Genetic testing has never been carried out, but there are two historical facts in its favour.
Firstly, that Napoleon’s head was shorn in the moments after his death and locks were distributed.
Secondly, that a man mentioned in a letter that accompanied the lock, Captain William Crockat, was at the deathbed of the deposed emperor, and therefore would have had an opportunity to take a lock or two for himself.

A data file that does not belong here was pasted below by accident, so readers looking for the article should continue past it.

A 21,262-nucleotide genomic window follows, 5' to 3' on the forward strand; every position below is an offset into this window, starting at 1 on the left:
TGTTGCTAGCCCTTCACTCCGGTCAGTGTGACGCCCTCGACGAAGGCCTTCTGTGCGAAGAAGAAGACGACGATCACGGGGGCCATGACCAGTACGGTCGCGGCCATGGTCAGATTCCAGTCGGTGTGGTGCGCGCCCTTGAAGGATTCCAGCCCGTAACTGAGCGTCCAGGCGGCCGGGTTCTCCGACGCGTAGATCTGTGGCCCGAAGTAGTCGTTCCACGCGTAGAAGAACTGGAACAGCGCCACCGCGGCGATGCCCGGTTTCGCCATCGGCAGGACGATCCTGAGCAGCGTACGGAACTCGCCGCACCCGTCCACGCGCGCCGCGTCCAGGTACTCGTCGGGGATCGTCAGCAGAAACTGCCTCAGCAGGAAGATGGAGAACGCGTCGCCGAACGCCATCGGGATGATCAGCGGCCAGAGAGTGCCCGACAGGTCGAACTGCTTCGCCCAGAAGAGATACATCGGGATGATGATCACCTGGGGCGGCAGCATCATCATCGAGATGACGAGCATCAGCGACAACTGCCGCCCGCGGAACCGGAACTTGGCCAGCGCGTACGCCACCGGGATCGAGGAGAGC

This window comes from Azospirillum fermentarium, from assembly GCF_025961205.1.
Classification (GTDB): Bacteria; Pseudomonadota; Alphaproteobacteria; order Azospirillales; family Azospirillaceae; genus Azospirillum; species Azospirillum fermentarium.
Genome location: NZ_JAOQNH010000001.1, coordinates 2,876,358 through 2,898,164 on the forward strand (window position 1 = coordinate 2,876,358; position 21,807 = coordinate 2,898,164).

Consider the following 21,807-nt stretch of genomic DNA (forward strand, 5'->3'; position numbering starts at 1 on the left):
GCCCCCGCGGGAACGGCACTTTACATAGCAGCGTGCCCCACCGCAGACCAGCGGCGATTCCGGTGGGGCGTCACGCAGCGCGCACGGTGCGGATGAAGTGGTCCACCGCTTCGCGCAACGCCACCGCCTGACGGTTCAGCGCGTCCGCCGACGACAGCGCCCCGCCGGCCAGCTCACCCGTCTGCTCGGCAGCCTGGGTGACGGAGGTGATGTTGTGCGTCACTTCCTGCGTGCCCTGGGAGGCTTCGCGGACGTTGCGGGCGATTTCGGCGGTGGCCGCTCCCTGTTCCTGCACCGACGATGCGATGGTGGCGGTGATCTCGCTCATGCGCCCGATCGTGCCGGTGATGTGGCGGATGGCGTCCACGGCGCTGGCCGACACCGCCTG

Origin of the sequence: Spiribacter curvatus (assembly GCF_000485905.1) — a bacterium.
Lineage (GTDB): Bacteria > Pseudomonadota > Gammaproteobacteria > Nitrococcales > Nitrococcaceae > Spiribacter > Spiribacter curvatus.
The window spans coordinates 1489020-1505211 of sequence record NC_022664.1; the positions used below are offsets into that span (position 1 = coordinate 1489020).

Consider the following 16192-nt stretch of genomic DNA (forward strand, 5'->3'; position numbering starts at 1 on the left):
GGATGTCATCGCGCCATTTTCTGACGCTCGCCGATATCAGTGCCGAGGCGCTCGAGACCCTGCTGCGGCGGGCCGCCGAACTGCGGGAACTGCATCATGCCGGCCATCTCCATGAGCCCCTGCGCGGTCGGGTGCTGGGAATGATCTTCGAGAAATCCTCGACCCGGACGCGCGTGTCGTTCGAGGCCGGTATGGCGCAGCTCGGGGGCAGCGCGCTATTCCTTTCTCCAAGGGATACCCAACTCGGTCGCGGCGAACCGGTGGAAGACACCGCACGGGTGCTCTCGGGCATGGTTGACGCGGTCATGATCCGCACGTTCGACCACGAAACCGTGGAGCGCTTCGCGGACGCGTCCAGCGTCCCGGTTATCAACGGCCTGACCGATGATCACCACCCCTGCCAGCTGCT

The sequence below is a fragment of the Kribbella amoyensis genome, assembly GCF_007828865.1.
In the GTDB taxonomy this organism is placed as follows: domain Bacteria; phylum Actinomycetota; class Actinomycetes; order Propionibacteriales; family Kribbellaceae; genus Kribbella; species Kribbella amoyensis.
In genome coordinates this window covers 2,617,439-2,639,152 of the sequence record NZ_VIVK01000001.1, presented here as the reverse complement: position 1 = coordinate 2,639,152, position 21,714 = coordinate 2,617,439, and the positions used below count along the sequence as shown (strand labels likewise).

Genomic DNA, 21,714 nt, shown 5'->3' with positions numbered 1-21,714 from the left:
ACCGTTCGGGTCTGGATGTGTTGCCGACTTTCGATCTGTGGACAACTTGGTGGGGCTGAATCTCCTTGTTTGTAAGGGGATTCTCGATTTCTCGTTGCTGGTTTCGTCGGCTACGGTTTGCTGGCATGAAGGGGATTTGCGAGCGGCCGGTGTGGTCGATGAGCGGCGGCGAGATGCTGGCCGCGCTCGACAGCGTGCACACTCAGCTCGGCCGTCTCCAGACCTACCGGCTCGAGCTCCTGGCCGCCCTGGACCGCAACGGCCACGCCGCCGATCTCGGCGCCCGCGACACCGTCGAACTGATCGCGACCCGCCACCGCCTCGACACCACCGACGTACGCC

The letter, from a Scotsman named Ned Todd, states he was given the hair by a woman:
“If I mistake not she said that her brother [Major Crockat] had himself cut the lock from the head of the illustrious dead.”
Ms Betteridge said she looked forward to the task ahead of discovering exactly how it found its way to Sydney.
“I don’t want it to be a fait accompli,” she said. “It’s nice to have a story that unfolds.”